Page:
ANN ARBOR, Mich. — The kind of mirth attainable only through misery swept its way around the Big House on Saturday, one of those curious occasions when the depth of the bygone misery seemed to keep ratcheting up the height of the newfound mirth. Michigan would defeat Ohio State for the first time in 3,654 hard and trampled days in their monster rivalry, and as the closing minutes drained toward the 42-27 final, the majority of the 111,156 in the biting cold and spitting snow looked uncommonly ready for the next 364 days.
Maize pompoms shook in droves with upgraded madness. Booming sounds came out of the corners. Dancing occurred. A field-side DJ worked. Singing occurred. Defensive stalwart Aidan Hutchinson felt “literally the loudest [crowd] ever in the Big House, the most invested,” and eventually everybody stormed the field to bounce in a stunning mass. The whole thing felt as if Michigan improving its record against a rival to 1-8 in the past nine and 3-17 in the past 20 might just constitute some sort of oddly happy equation, the wins gaining value from the rarity.
“The way it feels now, it feels like a beginning,” seventh-year coach Jim Harbaugh said.
With 297 rushing yards of sparkling variety and notable nerve, Michigan (11-1, 8-1 Big Ten, No. 5 in the College Football Playoff rankings) — a team that looked same-old-pretty-good four Saturdays earlier when it lost at Michigan State — had won the Big Ten East Division for the first time in Harbaugh’s long, loud tenure. It had advanced to the Big Ten championship game in Indianapolis for the first time since the conference hatched the thing in 2011. It had dismissed No. 2 Ohio State (10-2, 8-1) from all of the above, a fact Michigan also would not mind. It had reversed an array of locomotive stats, making Harbaugh 1-5 against Ohio State, making Ohio State Coach Ryan Day 25-1 against the Big Ten. “Yeah, I feel awful,” Day began, calling it “a failure.”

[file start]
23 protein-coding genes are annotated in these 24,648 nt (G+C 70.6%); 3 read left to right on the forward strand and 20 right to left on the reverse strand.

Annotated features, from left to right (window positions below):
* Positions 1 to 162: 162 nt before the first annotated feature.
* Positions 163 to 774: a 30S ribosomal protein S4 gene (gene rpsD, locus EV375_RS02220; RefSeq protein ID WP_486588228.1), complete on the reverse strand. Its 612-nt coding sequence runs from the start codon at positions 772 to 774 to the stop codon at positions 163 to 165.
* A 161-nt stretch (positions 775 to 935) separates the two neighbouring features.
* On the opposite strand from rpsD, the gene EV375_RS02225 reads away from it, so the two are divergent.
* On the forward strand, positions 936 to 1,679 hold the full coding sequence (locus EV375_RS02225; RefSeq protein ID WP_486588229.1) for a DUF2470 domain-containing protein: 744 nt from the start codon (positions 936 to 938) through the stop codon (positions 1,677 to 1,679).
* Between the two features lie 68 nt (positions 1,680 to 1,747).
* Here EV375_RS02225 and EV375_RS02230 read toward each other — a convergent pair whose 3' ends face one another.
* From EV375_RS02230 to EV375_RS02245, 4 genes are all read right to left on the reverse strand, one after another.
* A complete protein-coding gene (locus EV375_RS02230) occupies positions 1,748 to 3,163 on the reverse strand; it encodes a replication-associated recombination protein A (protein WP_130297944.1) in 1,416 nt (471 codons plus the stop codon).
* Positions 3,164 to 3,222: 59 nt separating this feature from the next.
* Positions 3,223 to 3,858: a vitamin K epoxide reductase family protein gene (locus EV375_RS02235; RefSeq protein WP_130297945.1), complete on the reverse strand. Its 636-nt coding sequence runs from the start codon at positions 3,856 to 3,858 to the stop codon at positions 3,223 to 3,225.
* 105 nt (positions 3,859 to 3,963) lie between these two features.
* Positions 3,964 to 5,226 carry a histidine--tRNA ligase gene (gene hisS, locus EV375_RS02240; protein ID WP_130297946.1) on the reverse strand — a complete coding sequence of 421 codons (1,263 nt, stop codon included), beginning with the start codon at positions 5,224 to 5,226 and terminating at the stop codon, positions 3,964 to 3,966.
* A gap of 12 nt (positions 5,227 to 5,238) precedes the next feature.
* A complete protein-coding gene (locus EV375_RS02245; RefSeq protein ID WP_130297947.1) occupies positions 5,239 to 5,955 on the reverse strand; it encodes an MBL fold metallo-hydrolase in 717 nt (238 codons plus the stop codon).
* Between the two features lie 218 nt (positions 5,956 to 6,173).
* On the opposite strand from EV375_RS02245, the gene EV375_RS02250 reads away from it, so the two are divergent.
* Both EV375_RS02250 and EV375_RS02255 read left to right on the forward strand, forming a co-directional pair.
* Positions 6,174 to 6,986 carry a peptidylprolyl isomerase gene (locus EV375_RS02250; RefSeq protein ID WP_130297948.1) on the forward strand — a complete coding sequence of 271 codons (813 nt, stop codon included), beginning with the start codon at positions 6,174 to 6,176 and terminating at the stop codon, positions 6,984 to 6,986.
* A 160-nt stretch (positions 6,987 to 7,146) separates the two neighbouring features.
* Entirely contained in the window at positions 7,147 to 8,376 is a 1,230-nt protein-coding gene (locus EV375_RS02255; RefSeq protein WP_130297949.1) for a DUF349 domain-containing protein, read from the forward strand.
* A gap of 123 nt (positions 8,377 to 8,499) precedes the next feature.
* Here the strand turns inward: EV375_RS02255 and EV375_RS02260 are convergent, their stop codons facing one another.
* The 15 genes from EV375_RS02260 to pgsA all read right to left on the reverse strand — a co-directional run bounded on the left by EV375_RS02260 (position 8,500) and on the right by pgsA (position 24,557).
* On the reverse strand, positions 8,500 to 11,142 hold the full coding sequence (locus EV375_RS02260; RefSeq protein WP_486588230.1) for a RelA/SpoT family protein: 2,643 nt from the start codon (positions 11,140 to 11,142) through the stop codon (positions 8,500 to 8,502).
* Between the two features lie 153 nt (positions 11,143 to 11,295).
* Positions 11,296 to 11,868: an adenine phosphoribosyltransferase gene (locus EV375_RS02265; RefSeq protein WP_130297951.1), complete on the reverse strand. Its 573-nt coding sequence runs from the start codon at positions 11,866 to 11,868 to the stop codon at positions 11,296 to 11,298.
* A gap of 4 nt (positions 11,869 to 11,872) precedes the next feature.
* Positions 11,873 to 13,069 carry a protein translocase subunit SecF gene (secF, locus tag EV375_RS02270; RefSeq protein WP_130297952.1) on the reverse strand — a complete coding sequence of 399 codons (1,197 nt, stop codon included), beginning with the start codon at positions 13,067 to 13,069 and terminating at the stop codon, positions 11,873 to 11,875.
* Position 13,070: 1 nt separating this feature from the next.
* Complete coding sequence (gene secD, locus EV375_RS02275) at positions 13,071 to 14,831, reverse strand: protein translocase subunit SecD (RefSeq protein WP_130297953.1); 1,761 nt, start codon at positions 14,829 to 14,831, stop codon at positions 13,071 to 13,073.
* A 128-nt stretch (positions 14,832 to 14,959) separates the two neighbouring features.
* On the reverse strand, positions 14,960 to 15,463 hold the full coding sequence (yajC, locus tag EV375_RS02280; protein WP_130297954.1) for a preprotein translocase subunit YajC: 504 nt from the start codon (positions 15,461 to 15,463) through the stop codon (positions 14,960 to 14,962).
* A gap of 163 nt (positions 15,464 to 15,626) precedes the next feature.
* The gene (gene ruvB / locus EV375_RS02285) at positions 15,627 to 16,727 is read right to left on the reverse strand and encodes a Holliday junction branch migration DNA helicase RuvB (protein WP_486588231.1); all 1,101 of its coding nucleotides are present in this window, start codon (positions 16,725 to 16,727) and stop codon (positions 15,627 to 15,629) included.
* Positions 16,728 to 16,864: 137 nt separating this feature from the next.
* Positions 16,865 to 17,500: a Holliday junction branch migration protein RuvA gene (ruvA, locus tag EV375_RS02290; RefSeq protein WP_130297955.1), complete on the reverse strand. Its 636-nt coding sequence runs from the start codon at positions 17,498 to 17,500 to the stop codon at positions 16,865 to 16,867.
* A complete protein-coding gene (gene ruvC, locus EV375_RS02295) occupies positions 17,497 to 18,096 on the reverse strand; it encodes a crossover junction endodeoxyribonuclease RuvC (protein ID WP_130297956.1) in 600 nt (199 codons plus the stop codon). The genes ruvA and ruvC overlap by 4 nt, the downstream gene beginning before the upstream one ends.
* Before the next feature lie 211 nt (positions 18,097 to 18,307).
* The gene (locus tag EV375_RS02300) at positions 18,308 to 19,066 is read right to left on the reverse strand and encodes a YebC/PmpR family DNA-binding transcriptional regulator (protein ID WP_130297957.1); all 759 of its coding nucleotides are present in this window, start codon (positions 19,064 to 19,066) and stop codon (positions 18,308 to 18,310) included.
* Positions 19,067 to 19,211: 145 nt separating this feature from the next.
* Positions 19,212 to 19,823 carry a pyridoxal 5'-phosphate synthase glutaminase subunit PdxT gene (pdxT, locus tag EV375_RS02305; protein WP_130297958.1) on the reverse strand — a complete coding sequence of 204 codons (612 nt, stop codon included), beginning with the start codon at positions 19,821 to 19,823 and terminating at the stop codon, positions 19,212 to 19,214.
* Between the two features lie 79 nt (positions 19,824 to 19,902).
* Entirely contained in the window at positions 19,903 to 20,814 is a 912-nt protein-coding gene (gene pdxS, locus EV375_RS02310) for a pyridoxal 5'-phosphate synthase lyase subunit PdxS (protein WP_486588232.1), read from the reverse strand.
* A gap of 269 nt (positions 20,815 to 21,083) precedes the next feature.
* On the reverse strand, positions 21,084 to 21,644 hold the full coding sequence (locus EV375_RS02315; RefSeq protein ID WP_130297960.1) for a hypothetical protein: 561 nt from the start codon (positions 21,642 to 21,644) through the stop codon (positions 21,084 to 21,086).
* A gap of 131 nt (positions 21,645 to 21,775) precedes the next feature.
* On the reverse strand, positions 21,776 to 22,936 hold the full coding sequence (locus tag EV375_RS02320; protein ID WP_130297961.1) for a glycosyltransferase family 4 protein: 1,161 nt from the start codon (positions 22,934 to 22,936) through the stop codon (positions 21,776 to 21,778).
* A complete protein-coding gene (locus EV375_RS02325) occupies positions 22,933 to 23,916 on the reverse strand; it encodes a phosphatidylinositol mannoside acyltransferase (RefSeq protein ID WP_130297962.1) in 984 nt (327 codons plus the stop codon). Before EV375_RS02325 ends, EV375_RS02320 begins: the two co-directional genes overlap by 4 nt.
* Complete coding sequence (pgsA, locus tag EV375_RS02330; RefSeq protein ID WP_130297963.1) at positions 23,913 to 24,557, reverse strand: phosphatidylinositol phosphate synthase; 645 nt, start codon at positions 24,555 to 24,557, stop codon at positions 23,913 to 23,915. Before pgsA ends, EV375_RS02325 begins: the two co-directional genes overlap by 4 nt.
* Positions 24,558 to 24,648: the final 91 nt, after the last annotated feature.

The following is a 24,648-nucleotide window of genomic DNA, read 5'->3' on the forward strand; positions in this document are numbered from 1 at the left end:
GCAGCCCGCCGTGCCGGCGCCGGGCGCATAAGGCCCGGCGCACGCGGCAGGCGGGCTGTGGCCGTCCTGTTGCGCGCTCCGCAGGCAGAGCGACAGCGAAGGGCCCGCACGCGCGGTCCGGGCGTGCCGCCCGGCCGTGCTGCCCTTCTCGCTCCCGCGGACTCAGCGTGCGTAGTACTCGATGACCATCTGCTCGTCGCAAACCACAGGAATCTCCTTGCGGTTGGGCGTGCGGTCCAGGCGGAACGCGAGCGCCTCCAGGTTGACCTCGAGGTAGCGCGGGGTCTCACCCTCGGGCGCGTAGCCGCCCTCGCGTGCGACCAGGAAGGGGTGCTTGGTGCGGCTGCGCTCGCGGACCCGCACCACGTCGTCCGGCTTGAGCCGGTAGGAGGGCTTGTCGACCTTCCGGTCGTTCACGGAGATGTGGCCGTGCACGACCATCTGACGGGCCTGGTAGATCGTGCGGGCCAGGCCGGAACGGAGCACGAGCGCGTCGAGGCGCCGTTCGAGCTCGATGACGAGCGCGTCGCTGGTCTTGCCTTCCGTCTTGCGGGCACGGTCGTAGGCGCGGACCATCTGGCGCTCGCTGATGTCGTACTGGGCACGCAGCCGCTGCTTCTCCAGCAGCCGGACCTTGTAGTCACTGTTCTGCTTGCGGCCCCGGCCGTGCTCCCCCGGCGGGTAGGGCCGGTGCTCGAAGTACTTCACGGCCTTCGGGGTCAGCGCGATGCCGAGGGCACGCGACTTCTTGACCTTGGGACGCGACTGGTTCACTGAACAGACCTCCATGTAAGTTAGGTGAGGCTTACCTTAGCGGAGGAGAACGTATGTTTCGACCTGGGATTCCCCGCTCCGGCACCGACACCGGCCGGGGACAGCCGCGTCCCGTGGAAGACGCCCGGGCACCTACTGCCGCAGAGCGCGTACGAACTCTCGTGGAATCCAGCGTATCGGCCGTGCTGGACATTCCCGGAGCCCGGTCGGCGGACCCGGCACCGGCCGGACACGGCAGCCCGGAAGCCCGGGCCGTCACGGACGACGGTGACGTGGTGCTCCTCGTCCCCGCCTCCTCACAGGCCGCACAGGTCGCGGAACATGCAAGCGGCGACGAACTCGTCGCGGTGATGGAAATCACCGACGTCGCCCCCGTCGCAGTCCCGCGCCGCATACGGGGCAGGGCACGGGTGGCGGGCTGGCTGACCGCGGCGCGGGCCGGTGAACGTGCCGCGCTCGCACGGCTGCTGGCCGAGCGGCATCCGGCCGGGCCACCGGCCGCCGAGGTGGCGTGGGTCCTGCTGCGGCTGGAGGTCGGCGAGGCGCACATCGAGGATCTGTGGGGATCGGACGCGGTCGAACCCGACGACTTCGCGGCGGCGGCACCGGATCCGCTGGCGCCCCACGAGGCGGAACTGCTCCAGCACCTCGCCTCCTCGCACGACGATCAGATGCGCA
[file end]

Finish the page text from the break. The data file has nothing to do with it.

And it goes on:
The winners kept speaking of duration.
“You know, it’s been so long,” quarterback Cade McNamara said.
“It’s something that I’ve been thinking about for years now,” Hutchinson said.
“It’s been a long time,” graduate student defensive back Brad Hawkins said, then soon thereafter said, “I’m just speechless, man,” and soon thereafter said, “I cried.”
They spoke of a sign that turned up in their football facility last winter — “What Are You Doing Today To Beat Ohio State?” — and McNamara said, “We’ve been playing these dudes, really every day, since January.”
A day so far along the horizon that it seemed to keep sliding nearer and nearer to never to arrive had come with thoroughness, with team heartbeat Hassan Haskins rushing for 169 yards and five touchdowns full of ravenous intent, with containing defense and with some second-half mastery all but unseen in this rivalry since Michigan last won, 40-34, in long-ago 2011. For plenty of the routs and thuds of recent-years meetings, the Wolverines had reached workable halftime scores such as their 14-13 lead of Saturday, but they hadn’t done anything such as this: four second-half possessions, four touchdowns, zero punts and all in a fine paucity of plays — 81 yards in three (running) plays, 78 in five, 66 in nine, 63 in five. In Michigan football lore, those 22 offensive plays will stand up maybe even somewhere near the apex of 52 years ago, when Michigan put a 24-12 toppling on a No. 1 Ohio State.